My pain resolution strategy is to tolerate the pain through the day and address it at night so I can sleep. Get a script for Lidocaine Ointment USR, 5% and apply it liberally to your toes and other painful areas of your feet. This will only last about 30 minutes but sometimes that is enough to allow me to sleep. Buy flexible freeze packs with gel ace bandage these to your feet. I use this technique when my chronic pain level increases. It is uncomfortable for the first 10 minutes but then the cold produces a numbing effect that eliminates my pain. Fifteen to 20 minutes of icing produces numbness for about 30 minutes, again just enough for me to sleep, sometimes. Only get in bed when tired. Try and keep a regular sleep schedule. Minimize stress and anxiety because these spike my chronic pain. My doc prescribed Xanax and I take 0.5mg at bedtime if I’ve had a stressful day. But, one can grow dependent on Xanax so only use as needed. Sometimes I have bouts of muscle cramps that spike my chest chronic pain from 3 thoracic surgeries. When this occurs, my Taxol Toes feel much worse. Then I need narcotic medication. I have a script for Tramadol that I use about three times a month. I’m very reluctant to use it because of a fear of dependence and the undesirable side effect of constipation. No non prescription medication address my pain because it’s cause is damaged nerves. Even narcotic medication does not reduce the pain; it just makes it easier to tolerate. Standing and Walking
    Despite orthotic-like shoes, standing and walking long distance spikes my chronic foot pain.  So, try and avoid these activities but sometimes distance walking is necessary (like when on a touring vacation). I find I can walk about a mile without spiking my pain and if I rest, I can walk further.  Try and find your own limits. One thing that was hard for me was finding the patience to learn pain tolerance. If I give in to trying treatment during the day, I won’t be able to enjoy daytime activities. So, I’ve learned tolerance.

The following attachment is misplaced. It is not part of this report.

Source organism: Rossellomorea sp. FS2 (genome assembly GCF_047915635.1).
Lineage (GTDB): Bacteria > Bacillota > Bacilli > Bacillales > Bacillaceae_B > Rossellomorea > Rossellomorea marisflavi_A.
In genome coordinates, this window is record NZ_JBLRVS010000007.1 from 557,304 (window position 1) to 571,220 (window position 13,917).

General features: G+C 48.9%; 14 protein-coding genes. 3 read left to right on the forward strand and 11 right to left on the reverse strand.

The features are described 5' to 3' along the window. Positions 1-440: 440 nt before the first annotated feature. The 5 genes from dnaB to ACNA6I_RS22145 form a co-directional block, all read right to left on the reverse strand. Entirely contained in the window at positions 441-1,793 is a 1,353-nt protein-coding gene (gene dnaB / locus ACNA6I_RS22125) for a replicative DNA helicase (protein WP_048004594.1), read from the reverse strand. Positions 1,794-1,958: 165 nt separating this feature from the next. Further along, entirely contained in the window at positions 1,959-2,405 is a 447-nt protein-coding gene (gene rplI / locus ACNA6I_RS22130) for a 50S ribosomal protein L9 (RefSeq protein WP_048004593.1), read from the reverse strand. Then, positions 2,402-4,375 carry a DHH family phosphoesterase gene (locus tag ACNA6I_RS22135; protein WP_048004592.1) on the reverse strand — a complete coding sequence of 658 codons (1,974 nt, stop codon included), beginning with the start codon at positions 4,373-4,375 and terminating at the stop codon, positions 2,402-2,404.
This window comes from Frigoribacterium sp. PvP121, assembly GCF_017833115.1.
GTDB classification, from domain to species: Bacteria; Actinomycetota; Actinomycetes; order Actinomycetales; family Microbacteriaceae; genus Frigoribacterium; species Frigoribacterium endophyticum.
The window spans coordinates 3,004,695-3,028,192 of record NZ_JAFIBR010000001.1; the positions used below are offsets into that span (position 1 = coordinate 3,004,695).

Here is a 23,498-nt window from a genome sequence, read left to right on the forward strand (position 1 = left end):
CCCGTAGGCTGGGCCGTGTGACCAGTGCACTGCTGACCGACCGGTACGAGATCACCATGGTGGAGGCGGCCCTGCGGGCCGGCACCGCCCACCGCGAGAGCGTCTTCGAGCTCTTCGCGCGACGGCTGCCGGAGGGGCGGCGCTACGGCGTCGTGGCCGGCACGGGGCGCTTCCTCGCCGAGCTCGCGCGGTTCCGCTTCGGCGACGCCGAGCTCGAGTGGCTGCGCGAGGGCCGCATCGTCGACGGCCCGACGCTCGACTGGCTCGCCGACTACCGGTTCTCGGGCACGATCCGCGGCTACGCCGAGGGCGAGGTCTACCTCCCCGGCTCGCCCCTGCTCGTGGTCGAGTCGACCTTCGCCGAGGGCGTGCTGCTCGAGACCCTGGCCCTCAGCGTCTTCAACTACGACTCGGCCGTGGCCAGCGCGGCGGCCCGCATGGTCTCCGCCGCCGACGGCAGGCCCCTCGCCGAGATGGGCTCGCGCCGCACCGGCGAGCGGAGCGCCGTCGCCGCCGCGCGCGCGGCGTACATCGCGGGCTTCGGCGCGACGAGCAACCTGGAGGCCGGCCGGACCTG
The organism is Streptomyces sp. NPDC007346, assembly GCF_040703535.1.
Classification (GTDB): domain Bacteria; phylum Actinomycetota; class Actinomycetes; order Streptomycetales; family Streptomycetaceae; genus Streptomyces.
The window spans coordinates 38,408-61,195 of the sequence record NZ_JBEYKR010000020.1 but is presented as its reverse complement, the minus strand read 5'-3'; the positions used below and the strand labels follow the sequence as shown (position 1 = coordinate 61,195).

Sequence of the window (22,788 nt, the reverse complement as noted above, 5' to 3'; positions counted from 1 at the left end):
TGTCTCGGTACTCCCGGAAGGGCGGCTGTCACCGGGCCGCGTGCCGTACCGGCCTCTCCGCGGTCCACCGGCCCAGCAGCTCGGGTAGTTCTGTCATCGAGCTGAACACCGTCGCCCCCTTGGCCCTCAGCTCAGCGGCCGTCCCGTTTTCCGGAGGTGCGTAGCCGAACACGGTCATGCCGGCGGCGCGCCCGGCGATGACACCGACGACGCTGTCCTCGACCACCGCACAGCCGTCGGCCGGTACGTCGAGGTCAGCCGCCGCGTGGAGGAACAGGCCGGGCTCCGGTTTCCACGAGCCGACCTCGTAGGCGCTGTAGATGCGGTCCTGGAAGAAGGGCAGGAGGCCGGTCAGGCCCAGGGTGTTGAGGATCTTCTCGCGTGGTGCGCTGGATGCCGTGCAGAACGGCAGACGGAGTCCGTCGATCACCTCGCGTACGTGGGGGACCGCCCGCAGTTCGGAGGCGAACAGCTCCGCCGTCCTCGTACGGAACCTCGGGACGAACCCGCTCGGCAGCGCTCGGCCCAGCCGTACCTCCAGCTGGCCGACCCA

I hope these ideas help you.
    Stay the course.
    Tom
  10. Like
    Curt got a reaction from Tom Galli in Prayers Answered   
    Surgery and recovery is different for everyone.  Are you having VATS surgery?  That recovery is easier.  I am 43, reasonably good health and had  VATS.  I had surgery on Tuesday night and went home on Friday.  I was supposed to go home one Thursday but had an air pocket in my chest they wanted to watch.  I was up and walking the morning after surgery.  They encourage you to get up and move.  The more you can the quicker you can have the drainage tube removed and the quicker you go home.  I stayed home for two weeks.  My first time out was to get a hair cut.  I returned to work for a few hours here and there after three weeks.  I returned in full after four weeks.  Six weeks out I was back to normal activity.  A few suggestions and notes.  
    1. It is not as bad as you are imagining.  I envisioned myself walking around frail and on oxygen.  There was no oxygen.  I was shocked how little my breathing changed.  Capacity was different but the act of breathing wasn’t.   I have three young boys that are 6, 8 and 10.  I beat them and their friends in dodge ball three weeks after surgery.  It was me against the block. 
    2. Walk and use the spirometer before surgery to build lung capacity.  Keep doing it after.  
    3. Hospitals are loud.  I found headphones really necessary to get any rest.  You will want rest. 
    4. I was tired.  More tired than I’ve ever been.  Did I mention I have three young boys?   In the weeks after surgery I would wake up, have breakfast, walk and take a nap.  I’d wake up, have lunch, walk, take a shower than nap.  Wake up, eat dinner, walk and go back to sleep.  The extreme tired lasted for about four weeks.  
    5. You’ll want a wedge pillow to sleep on when you get home.  Something firm that you can be propped up on.  
    6. I put an arm chair next to my bed.  It incentivized me to stay out of bed when I wasn’t napping but gave me a place to rest.  I did that for a week before I ventured on to the couch.  I needed to prop myself up when sitting on the couch.    
    7. Coughing and sneezing will hurt for a while.  I held a small pillow under my right arm  when I coughed or sneezed I would squeeze it.  I also found that carrying it would keep my arm from resting in my side incisions.  
    8. Don’t let the pain get ahead of you. I tried to be a hero while in the hospital and waited for my pain meds until I was in pain.  It was a mistake and getting the pain back under control required stronger meds.  The nurses were not happy.  Stick with the regiment they give you and let them know if it is wearing off.